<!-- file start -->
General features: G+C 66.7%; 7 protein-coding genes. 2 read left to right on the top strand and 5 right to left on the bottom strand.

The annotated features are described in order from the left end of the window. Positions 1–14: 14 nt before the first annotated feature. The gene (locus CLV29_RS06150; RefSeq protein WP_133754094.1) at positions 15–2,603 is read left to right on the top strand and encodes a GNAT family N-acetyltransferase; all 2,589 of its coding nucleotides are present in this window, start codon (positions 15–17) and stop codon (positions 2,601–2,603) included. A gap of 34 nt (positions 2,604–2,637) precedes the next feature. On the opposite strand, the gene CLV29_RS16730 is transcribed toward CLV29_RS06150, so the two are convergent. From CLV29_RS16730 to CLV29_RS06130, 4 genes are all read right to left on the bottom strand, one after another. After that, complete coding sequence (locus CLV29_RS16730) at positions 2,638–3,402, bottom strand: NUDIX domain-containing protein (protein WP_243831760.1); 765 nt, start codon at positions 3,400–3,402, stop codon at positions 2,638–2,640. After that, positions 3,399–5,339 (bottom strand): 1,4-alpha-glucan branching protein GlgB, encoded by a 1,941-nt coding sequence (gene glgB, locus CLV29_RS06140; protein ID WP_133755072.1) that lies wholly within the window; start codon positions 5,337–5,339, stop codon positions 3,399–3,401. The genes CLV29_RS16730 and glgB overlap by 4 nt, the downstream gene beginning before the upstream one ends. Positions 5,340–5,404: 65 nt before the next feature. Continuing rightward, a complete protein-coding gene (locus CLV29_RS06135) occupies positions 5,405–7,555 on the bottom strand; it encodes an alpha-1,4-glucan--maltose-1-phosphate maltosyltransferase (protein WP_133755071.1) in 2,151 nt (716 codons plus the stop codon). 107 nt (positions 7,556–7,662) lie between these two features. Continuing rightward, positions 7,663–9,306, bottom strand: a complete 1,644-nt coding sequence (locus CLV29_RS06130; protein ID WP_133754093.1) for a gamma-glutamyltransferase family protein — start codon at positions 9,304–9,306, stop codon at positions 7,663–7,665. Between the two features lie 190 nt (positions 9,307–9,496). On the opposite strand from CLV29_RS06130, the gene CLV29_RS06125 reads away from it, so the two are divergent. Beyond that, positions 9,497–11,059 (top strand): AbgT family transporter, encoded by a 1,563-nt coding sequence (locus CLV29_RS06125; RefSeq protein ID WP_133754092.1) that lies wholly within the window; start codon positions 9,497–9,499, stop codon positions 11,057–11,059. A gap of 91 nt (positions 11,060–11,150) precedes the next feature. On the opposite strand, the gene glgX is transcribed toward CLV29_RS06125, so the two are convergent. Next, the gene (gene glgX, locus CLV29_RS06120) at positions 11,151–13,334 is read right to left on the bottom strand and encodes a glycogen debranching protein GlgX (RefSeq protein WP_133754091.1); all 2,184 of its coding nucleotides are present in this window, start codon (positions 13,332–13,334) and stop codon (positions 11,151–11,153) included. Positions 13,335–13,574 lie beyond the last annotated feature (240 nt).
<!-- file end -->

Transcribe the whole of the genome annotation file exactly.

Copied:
General features: G+C 66.7%; 7 protein-coding genes. 2 read left to right on the top strand and 5 right to left on the bottom strand.

The annotated features are described in order from the left end of the window. Positions 1–14: 14 nt before the first annotated feature. The gene (locus CLV29_RS06150; RefSeq protein WP_133754094.1) at positions 15–2,603 is read left to right on the top strand and encodes a GNAT family N-acetyltransferase; all 2,589 of its coding nucleotides are present in this window, start codon (positions 15–17) and stop codon (positions 2,601–2,603) included. A gap of 34 nt (positions 2,604–2,637) precedes the next feature. On the opposite strand, the gene CLV29_RS16730 is transcribed toward CLV29_RS06150, so the two are convergent. From CLV29_RS16730 to CLV29_RS06130, 4 genes are all read right to left on the bottom strand, one after another. After that, complete coding sequence (locus CLV29_RS16730) at positions 2,638–3,402, bottom strand: NUDIX domain-containing protein (protein WP_243831760.1); 765 nt, start codon at positions 3,400–3,402, stop codon at positions 2,638–2,640. After that, positions 3,399–5,339 (bottom strand): 1,4-alpha-glucan branching protein GlgB, encoded by a 1,941-nt coding sequence (gene glgB, locus CLV29_RS06140; protein ID WP_133755072.1) that lies wholly within the window; start codon positions 5,337–5,339, stop codon positions 3,399–3,401. The genes CLV29_RS16730 and glgB overlap by 4 nt, the downstream gene beginning before the upstream one ends. Positions 5,340–5,404: 65 nt before the next feature. Continuing rightward, a complete protein-coding gene (locus CLV29_RS06135) occupies positions 5,405–7,555 on the bottom strand; it encodes an alpha-1,4-glucan--maltose-1-phosphate maltosyltransferase (protein WP_133755071.1) in 2,151 nt (716 codons plus the stop codon). 107 nt (positions 7,556–7,662) lie between these two features. Continuing rightward, positions 7,663–9,306, bottom strand: a complete 1,644-nt coding sequence (locus CLV29_RS06130; protein ID WP_133754093.1) for a gamma-glutamyltransferase family protein — start codon at positions 9,304–9,306, stop codon at positions 7,663–7,665. Between the two features lie 190 nt (positions 9,307–9,496). On the opposite strand from CLV29_RS06130, the gene CLV29_RS06125 reads away from it, so the two are divergent. Beyond that, positions 9,497–11,059 (top strand): AbgT family transporter, encoded by a 1,563-nt coding sequence (locus CLV29_RS06125; RefSeq protein ID WP_133754092.1) that lies wholly within the window; start codon positions 9,497–9,499, stop codon positions 11,057–11,059. A gap of 91 nt (positions 11,060–11,150) precedes the next feature. On the opposite strand, the gene glgX is transcribed toward CLV29_RS06125, so the two are convergent. Next, the gene (gene glgX, locus CLV29_RS06120) at positions 11,151–13,334 is read right to left on the bottom strand and encodes a glycogen debranching protein GlgX (RefSeq protein WP_133754091.1); all 2,184 of its coding nucleotides are present in this window, start codon (positions 13,332–13,334) and stop codon (positions 11,151–11,153) included. Positions 13,335–13,574 lie beyond the last annotated feature (240 nt).